Louisiana To Change Lethal Injection Procedure One Week Before Execution

Just one week before the scheduled execution of Christopher Sepulvado, Louisiana announced it has been unable to find pentobarbital for its lethal injections and instead may apply a new procedure used only once before in the U.S. If the state cannot obtain pentobarbital, it will employ the two-drug procedure used by Ohio on January16 to execute Dennis McGuire, an execution that resulted in gasping sounds and movements by the inmate over an extended period of time. That procedure involved midazolam—a sedative—and hydromorphone—a painkiller. Gary Clements, an attorney for Mr. Sepulvado, said Louisiana is violating its own protocol, which requires that lethal injection drugs be obtained at least 30 days before an execution. “Just days before a scheduled execution, the State has significantly changed its execution protocol without independent oversight or public scrutiny,” Clements said. “[This] once again demonstrates that the State is not prepared to move forward with Mr. Sepulvado’s scheduled execution in a manner that comports with state and federal laws, and the U.S. Constitution.” Sepulvado’s attorneys argue his due process rights are being violated by the lack of information about the manner of his execution, and his right to be spared cruel and unusual punishment would be violated by an execution using faulty drugs.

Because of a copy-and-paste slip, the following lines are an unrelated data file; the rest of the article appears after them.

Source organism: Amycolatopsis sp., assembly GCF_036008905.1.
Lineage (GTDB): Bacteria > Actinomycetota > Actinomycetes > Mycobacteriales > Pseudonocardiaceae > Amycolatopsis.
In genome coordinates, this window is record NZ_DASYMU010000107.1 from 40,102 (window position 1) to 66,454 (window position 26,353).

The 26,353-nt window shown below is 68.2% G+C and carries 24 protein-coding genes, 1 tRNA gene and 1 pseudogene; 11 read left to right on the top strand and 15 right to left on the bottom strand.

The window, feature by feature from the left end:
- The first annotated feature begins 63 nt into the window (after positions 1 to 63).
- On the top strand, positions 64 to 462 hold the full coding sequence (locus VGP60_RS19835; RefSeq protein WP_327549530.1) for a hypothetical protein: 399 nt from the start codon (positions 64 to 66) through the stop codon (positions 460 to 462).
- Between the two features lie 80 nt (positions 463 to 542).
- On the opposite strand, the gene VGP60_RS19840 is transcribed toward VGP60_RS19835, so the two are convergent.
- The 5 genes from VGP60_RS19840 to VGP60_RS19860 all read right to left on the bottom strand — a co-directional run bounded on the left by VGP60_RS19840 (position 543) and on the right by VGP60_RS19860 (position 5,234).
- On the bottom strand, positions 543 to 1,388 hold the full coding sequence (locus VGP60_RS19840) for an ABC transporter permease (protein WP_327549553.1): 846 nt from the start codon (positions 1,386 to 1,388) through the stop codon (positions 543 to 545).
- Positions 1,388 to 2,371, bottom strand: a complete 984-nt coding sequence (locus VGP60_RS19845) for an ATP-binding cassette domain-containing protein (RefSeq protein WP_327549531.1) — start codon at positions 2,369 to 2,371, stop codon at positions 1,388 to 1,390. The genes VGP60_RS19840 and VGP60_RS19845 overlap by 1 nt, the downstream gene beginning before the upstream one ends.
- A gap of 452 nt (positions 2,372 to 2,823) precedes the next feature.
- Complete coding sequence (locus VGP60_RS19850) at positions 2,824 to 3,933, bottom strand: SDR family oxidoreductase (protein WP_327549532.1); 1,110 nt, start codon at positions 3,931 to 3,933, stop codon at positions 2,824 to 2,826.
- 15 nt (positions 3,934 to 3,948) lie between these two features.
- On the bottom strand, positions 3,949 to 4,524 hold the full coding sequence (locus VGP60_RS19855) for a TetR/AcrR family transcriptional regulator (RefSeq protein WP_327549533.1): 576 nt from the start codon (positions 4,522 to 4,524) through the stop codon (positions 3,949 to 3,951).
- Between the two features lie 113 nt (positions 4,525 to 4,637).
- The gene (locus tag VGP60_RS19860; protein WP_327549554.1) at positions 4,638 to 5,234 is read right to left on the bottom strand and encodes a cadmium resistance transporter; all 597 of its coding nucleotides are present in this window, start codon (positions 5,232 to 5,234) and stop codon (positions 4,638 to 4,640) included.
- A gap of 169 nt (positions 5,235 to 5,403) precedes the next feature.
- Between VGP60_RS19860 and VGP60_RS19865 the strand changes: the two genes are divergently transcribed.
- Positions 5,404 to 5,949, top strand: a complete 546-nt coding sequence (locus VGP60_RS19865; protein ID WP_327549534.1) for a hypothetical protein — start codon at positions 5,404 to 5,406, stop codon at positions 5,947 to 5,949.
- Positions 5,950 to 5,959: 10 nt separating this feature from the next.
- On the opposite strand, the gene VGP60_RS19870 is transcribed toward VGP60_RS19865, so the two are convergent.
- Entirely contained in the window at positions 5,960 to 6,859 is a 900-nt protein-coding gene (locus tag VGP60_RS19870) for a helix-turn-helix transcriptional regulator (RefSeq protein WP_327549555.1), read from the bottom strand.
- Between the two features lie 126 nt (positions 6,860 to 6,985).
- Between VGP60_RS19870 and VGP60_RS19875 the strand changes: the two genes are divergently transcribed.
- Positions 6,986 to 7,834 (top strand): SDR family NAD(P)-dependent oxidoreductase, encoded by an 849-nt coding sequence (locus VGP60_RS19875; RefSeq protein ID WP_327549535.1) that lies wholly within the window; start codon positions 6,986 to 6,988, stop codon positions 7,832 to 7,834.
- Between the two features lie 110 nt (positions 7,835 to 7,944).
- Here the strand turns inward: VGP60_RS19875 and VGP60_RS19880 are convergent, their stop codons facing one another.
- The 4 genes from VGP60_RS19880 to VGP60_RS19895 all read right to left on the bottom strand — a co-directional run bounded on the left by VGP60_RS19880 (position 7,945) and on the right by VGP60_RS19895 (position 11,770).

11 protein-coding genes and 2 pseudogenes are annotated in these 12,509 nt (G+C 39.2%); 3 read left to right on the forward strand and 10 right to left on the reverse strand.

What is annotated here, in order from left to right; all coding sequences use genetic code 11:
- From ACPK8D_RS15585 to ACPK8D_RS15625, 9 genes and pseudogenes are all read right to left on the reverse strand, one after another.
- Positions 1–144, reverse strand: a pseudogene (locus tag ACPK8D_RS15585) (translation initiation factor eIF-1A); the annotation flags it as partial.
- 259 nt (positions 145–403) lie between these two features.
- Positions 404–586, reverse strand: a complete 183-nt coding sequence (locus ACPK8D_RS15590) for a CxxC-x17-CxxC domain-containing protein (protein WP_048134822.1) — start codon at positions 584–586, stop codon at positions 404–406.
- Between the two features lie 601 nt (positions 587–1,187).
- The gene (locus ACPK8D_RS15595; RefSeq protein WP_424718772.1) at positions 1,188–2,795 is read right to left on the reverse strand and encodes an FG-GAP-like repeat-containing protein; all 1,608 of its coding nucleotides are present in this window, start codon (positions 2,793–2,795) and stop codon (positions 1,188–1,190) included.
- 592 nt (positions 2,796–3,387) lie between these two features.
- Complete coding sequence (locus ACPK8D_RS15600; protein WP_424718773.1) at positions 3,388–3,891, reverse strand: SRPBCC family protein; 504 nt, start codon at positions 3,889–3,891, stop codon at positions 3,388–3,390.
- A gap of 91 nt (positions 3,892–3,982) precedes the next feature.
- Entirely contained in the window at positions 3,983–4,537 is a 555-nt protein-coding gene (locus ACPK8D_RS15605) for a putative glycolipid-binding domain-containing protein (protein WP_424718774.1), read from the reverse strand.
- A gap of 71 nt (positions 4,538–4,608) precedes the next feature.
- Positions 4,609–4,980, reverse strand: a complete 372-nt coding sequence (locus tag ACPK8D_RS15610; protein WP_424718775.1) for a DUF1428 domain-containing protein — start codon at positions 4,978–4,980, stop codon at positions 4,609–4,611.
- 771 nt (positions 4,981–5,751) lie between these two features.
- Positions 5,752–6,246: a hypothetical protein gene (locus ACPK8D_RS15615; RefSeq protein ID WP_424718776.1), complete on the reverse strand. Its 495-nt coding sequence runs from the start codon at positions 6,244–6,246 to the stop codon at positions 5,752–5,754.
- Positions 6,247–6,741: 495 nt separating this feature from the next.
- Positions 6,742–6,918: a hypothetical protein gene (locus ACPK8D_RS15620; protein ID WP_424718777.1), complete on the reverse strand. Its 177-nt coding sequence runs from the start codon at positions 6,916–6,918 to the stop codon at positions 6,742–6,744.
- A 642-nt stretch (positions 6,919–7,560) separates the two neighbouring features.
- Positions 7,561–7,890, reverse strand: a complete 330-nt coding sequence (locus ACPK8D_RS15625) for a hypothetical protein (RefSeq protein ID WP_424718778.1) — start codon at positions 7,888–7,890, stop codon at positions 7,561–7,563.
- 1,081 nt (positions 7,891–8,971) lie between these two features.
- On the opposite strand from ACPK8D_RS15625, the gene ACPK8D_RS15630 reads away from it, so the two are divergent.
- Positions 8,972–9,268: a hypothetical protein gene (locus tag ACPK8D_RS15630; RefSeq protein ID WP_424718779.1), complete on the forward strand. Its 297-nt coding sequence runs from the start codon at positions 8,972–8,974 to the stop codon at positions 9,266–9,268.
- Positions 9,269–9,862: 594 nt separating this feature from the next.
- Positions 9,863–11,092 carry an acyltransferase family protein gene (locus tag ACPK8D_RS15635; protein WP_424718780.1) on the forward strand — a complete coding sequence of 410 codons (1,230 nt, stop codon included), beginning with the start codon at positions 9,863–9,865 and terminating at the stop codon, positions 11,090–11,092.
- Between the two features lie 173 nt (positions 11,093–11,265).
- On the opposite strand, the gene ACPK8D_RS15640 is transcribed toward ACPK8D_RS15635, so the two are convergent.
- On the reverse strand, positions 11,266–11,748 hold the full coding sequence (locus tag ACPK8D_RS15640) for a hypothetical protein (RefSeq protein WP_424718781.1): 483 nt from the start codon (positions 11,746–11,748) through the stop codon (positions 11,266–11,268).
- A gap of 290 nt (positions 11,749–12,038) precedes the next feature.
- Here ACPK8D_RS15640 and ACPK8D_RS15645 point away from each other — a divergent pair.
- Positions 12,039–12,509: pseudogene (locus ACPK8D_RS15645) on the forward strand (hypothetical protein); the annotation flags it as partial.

Sepulvado’s execution is scheduled for February 5. Louisiana had planned to carry out the execution using pentobarbital from a compounding pharmacy. If the new drugs are used, they may be injected intramuscularly, as opposed to intravenously as was done in Ohio.

On January 30, Sepulvado’s attorneys filed a supplemental brief with the U.S. Supreme Court challenging this new protocol and asking for a stay of execution.

(L. McGaughy, “Louisiana will change protocol, adopt Ohio lethal injection drugs one week before scheduled execution,” Times-Picayune, January 27, 2014; update Jan. 31, 2014). See Lethal Injection.